The Monument to Hungarian Jewish Martyrs is behind the Moorish-style synagogue fronting Pest’s wartime ghetto. This striking memorial in the form of a weeping willow, each metal leaf inscribed with a name, was erected over the twenty-four mass graves of the Jewish victims of Hungarian Fascism. In all 2,281 corpses are buried there, a fraction of the total who suffered the same fate during the last months of the war.
The synagogue, the second largest in the world, has been renovated partly from funds donated by the actor Tony Curtis’s Emmanuel Foundation. Curtis – born Bernard Schwartz, in the Bronx – is the son of Hungarian immigrants. In 1952 he played the part of Pest’s most famous escape artist, Harry (“Shake me, I’m magic”) Houdini.
Houdini was born Ehrich Weiss, son of Rabbi Weiss, in Pest in 1874. The family fled from Budapest to Appleton, Wisconsin, when Houdini was two. It was the first of his many escapes.
Like its illustrious sons, the streets of the Jewish quarter have hidden connections. In the warren of courtyards between Dob, Király, and Wesselényi streets developers are moving in and tarting up the stucco.
Returnees from America stop in at Fröhlich Cukraszda for kosher strudel, and these days the damp courtyards are used for movie sets with a gangsterish, Blade Runner street-cred. But at night an eerie atmosphere descends and history comes out of the woodwork.
Behind the synagogue a golden angel leans out at right angles from a gable and rescues a man on his back on the cobbles with a length of metal bedsheet. This sculpture is dedicated to the memory of Carl Lutz, the Swiss consul who issued foreign identity passes, the famous Schutzpass, to the ghetto’s inhabitants. Lutz and his colleague Raoul Wallenberg saved tens of thousands of Budapest Jews from the Final Solution in which an estimated 500,000 Hungarian Jews perished.
Wallenberg travelled around Budapest in a Studebaker, never slept in the same house two nights in a row, and wore a broad-brim Eden hat. He supplied food, medicine and warm clothing to those on Eichmann’s forced marches, bribed officials when necessary and retrieved people from the deportation trains – sometimes after they had left.
In April 1948 the Mayor of Budapest was poised to unveil a statue of Raoul Wallenberg, showing him battling with a snake, but Soviet soldiers spirited it away at the last minute. It reappeared two years later outside a pharmaceutical factory in eastern Hungary, its plaque removed, the snake taking on a completely different meaning. Now it’s back on the Pest quay looking towards Margit Island.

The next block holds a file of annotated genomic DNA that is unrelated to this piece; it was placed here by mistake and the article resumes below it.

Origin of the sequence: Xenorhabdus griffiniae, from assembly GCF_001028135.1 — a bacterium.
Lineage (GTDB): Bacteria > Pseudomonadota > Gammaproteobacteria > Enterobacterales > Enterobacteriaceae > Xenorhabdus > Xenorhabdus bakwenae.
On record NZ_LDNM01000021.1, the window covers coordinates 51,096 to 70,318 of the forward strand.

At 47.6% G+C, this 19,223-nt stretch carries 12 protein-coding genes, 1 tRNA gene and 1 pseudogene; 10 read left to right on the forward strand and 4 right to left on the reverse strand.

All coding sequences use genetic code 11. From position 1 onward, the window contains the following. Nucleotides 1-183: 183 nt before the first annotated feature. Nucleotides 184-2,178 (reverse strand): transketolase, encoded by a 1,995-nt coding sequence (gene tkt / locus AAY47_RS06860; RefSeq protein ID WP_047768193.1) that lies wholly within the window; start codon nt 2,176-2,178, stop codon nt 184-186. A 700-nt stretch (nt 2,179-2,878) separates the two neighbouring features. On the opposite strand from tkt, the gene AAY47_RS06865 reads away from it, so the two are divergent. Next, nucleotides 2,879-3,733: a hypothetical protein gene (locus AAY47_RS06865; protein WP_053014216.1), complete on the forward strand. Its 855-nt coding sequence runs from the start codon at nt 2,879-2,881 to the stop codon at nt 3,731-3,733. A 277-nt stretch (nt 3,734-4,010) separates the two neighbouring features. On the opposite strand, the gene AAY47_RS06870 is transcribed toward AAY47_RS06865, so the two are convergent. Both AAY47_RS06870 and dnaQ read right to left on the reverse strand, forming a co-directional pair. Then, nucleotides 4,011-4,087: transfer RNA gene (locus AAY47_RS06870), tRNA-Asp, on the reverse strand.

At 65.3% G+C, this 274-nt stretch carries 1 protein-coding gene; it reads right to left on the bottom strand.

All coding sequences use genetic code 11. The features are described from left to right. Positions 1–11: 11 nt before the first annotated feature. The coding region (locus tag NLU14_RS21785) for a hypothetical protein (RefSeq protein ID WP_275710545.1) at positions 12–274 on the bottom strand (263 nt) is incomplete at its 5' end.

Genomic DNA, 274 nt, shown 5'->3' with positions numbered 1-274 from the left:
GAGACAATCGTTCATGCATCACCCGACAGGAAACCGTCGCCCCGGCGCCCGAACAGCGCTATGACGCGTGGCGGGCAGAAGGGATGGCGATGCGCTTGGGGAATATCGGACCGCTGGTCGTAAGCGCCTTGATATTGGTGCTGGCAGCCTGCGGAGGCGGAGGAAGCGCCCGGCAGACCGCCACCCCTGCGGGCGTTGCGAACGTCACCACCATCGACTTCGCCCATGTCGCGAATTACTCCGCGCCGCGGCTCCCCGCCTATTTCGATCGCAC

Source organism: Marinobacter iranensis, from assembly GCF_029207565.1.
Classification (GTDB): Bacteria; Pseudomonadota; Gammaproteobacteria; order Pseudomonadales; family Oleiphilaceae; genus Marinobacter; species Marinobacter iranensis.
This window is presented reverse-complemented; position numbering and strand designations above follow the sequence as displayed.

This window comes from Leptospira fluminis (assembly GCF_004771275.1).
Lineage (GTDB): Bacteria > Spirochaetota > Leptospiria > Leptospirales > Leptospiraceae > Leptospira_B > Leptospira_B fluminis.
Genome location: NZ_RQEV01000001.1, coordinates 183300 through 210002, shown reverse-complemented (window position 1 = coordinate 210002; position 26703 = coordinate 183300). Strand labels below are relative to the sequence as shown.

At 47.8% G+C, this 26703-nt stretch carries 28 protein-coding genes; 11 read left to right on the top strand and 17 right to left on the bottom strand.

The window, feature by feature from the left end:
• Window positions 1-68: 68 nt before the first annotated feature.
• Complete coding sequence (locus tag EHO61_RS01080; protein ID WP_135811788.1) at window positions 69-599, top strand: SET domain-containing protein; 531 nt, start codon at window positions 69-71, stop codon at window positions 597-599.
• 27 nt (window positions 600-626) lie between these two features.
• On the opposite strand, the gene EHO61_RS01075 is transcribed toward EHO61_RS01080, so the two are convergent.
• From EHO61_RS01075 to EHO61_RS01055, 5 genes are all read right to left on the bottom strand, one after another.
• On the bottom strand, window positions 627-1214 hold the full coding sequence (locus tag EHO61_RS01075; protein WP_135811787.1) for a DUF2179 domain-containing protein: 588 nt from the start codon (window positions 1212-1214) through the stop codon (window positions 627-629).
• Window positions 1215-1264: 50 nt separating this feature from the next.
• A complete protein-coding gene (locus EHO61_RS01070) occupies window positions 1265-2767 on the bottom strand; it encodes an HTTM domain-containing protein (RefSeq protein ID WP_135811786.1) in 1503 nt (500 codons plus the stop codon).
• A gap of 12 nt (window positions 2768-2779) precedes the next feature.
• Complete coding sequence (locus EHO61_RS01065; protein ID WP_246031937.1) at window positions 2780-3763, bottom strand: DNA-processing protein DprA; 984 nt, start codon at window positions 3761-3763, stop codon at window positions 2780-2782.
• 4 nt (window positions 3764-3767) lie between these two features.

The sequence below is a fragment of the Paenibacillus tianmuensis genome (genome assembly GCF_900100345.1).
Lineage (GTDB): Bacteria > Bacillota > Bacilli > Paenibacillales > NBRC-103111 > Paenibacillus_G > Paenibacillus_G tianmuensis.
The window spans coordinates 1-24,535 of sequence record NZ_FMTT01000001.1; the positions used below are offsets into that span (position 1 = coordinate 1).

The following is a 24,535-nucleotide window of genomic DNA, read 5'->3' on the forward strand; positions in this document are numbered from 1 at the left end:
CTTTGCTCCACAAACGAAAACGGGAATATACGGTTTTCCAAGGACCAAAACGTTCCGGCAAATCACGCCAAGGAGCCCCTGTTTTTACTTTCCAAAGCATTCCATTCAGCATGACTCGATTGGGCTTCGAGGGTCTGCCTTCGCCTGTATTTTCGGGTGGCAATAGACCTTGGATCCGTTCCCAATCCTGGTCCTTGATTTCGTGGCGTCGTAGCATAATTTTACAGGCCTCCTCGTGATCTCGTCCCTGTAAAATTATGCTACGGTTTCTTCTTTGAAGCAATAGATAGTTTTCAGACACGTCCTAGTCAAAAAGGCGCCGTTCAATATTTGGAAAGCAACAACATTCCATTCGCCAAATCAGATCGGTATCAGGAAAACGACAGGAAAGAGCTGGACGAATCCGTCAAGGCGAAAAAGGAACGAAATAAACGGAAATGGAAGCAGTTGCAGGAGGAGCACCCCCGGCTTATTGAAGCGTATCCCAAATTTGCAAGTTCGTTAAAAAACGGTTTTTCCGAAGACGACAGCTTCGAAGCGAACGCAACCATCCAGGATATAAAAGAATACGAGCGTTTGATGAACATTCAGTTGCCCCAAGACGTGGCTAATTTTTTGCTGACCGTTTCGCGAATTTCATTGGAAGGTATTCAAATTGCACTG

Hungarian history sometimes seems like a vaudeville act of appearing and disappearing statues. During the two years when the statue went awol the flesh and blood Wallenberg was moved from Lefortovo Prison in Moscow into the Gulag network of Soviet labour camps, where he disappeared. There have been rumours of sightings ever since.
Survivors of the Gulag system use the expression “our knocking connections” to describe the coded communication from cell to cell. Wallenberg, they report, “was a great knocker”. Those who survived the ghetto still knock on doors using the same code: three times means friend. Knocking habits, like statues, die hard.
A Raoul Wallenberg Street, formerly Phönix Street, leads down to the Danube, in an area, the former “little ghetto”, where the Swedish diplomat established many safe houses. A second statue of Wallenberg, by Imre Varga (who also designed the Holocaust Memorial), was unveiled in 1987. Communist authorities grudgingly wanted the statue erected far from the centre of town. The inscription on it is taken from Ovid’s Tristia – another exile at the hands of empire: Tempora si fverint nubila solus eris: “In stormy times you’re on your own.”
Thousands of Jews were shot and thrown into the Danube by the Arrow Cross, the Right-wing fascist group which seized power on 15 October 1944. They would handcuff their victims together, shoot one, and watch laughing as the other struggled in the freezing current. They attacked the diplomatically protected houses, children’s homes and the Jewish Orphanage. The diary of a child, Tamás Kilényi, captures the fear of the last days of the war. “Three o’ clock at night, we have to get up immediately, we are leaving. We all get a sugar cube. Two Hungarian soldiers come in. They are going to accompany us. We go outside. In the moonshine we slip through the fence, and reach Bogár utca. Bombed out buildings everywhere.” “Then the Danube was not blue but brown, red. Red from the blood of Jews,” another survivor, Eva Bentley, recalls. On the Danube bank there is a pyramid of stones in memory of the dead.
Horror, death and entertainment are uncomfortably close, as Houdini, the manacled diver, knew. Death was a constant companion for the Budapest Jews. Outside the city there is a new resting ground, a Statue Park, for all the big boys currently out of favour. In it Lenin still declaims to the masses, Stalin massively reigns, the Unknown Worker and Ukrainian tractor drivers toil away in stone. This is the heaven of statues. This is where bad history goes when it dies.